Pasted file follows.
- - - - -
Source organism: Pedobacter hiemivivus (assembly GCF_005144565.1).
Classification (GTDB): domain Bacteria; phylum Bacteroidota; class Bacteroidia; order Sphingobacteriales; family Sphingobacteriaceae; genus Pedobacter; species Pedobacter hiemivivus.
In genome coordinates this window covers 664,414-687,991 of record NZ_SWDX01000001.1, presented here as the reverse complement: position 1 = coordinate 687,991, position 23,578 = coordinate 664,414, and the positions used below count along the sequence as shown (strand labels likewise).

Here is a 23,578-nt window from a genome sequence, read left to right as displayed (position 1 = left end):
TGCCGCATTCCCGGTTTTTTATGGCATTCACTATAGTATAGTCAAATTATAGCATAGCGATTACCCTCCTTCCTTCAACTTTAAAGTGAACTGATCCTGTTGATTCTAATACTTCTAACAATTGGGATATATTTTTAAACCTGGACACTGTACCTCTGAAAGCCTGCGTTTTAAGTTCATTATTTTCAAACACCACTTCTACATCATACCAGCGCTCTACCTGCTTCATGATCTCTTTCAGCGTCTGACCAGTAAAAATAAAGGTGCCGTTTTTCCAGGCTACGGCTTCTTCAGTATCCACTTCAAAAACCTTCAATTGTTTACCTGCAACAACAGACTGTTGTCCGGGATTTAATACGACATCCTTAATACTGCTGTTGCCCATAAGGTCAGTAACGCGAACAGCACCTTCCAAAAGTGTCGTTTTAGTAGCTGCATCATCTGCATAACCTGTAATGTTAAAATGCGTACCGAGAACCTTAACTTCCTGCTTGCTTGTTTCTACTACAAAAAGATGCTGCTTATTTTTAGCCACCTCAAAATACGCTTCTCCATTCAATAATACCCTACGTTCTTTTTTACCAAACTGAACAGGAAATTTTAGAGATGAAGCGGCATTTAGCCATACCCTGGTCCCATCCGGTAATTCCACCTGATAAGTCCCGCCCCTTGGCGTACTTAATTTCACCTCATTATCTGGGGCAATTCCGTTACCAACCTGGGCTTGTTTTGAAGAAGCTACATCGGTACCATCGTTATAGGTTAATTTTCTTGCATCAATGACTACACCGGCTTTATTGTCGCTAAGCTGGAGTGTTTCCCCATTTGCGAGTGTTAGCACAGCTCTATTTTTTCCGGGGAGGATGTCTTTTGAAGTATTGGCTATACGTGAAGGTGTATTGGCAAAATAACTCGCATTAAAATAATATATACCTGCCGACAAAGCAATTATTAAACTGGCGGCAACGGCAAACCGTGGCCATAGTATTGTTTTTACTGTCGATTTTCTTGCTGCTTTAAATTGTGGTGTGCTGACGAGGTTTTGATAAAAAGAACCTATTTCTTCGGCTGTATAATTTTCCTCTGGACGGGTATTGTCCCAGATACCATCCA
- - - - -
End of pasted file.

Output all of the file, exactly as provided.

Source organism: Pedobacter hiemivivus (assembly GCF_005144565.1).
Classification (GTDB): domain Bacteria; phylum Bacteroidota; class Bacteroidia; order Sphingobacteriales; family Sphingobacteriaceae; genus Pedobacter; species Pedobacter hiemivivus.
In genome coordinates this window covers 664,414-687,991 of record NZ_SWDX01000001.1, presented here as the reverse complement: position 1 = coordinate 687,991, position 23,578 = coordinate 664,414, and the positions used below count along the sequence as shown (strand labels likewise).

Here is a 23,578-nt window from a genome sequence, read left to right as displayed (position 1 = left end):
TGCCGCATTCCCGGTTTTTTATGGCATTCACTATAGTATAGTCAAATTATAGCATAGCGATTACCCTCCTTCCTTCAACTTTAAAGTGAACTGATCCTGTTGATTCTAATACTTCTAACAATTGGGATATATTTTTAAACCTGGACACTGTACCTCTGAAAGCCTGCGTTTTAAGTTCATTATTTTCAAACACCACTTCTACATCATACCAGCGCTCTACCTGCTTCATGATCTCTTTCAGCGTCTGACCAGTAAAAATAAAGGTGCCGTTTTTCCAGGCTACGGCTTCTTCAGTATCCACTTCAAAAACCTTCAATTGTTTACCTGCAACAACAGACTGTTGTCCGGGATTTAATACGACATCCTTAATACTGCTGTTGCCCATAAGGTCAGTAACGCGAACAGCACCTTCCAAAAGTGTCGTTTTAGTAGCTGCATCATCTGCATAACCTGTAATGTTAAAATGCGTACCGAGAACCTTAACTTCCTGCTTGCTTGTTTCTACTACAAAAAGATGCTGCTTATTTTTAGCCACCTCAAAATACGCTTCTCCATTCAATAATACCCTACGTTCTTTTTTACCAAACTGAACAGGAAATTTTAGAGATGAAGCGGCATTTAGCCATACCCTGGTCCCATCCGGTAATTCCACCTGATAAGTCCCGCCCCTTGGCGTACTTAATTTCACCTCATTATCTGGGGCAATTCCGTTACCAACCTGGGCTTGTTTTGAAGAAGCTACATCGGTACCATCGTTATAGGTTAATTTTCTTGCATCAATGACTACACCGGCTTTATTGTCGCTAAGCTGGAGTGTTTCCCCATTTGCGAGTGTTAGCACAGCTCTATTTTTTCCGGGGAGGATGTCTTTTGAAGTATTGGCTATACGTGAAGGTGTATTGGCAAAATAACTCGCATTAAAATAATATATACCTGCCGACAAAGCAATTATTAAACTGGCGGCAACGGCAAACCGTGGCCATAGTATTGTTTTTACTGTCGATTTTCTTGCTGCTTTAAATTGTGGTGTGCTGACGAGGTTTTGATAAAAAGAACCTATTTCTTCGGCTGTATAATTTTCCTCTGGACGGGTATTGTCCCAGATACCATCCA